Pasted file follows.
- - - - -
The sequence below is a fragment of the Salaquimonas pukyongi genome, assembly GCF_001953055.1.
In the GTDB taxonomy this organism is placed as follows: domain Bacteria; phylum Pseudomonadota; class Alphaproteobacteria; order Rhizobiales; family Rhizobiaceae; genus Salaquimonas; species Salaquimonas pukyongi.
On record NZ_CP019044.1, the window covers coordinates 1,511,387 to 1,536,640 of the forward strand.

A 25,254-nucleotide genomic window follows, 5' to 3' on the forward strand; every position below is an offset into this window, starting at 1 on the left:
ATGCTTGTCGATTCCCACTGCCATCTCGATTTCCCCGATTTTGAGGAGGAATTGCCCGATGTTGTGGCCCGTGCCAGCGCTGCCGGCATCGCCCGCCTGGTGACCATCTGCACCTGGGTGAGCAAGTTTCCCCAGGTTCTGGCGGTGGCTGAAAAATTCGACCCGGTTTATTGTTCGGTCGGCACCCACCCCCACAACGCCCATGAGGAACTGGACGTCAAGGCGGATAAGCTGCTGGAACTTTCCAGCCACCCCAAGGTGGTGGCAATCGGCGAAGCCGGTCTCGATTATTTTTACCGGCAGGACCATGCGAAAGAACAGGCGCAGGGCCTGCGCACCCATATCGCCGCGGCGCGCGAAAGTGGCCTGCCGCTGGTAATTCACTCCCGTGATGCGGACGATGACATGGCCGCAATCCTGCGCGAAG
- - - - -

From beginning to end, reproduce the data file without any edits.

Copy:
The sequence below is a fragment of the Salaquimonas pukyongi genome, assembly GCF_001953055.1.
In the GTDB taxonomy this organism is placed as follows: domain Bacteria; phylum Pseudomonadota; class Alphaproteobacteria; order Rhizobiales; family Rhizobiaceae; genus Salaquimonas; species Salaquimonas pukyongi.
On record NZ_CP019044.1, the window covers coordinates 1,511,387 to 1,536,640 of the forward strand.

A 25,254-nucleotide genomic window follows, 5' to 3' on the forward strand; every position below is an offset into this window, starting at 1 on the left:
ATGCTTGTCGATTCCCACTGCCATCTCGATTTCCCCGATTTTGAGGAGGAATTGCCCGATGTTGTGGCCCGTGCCAGCGCTGCCGGCATCGCCCGCCTGGTGACCATCTGCACCTGGGTGAGCAAGTTTCCCCAGGTTCTGGCGGTGGCTGAAAAATTCGACCCGGTTTATTGTTCGGTCGGCACCCACCCCCACAACGCCCATGAGGAACTGGACGTCAAGGCGGATAAGCTGCTGGAACTTTCCAGCCACCCCAAGGTGGTGGCAATCGGCGAAGCCGGTCTCGATTATTTTTACCGGCAGGACCATGCGAAAGAACAGGCGCAGGGCCTGCGCACCCATATCGCCGCGGCGCGCGAAAGTGGCCTGCCGCTGGTAATTCACTCCCGTGATGCGGACGATGACATGGCCGCAATCCTGCGCGAAG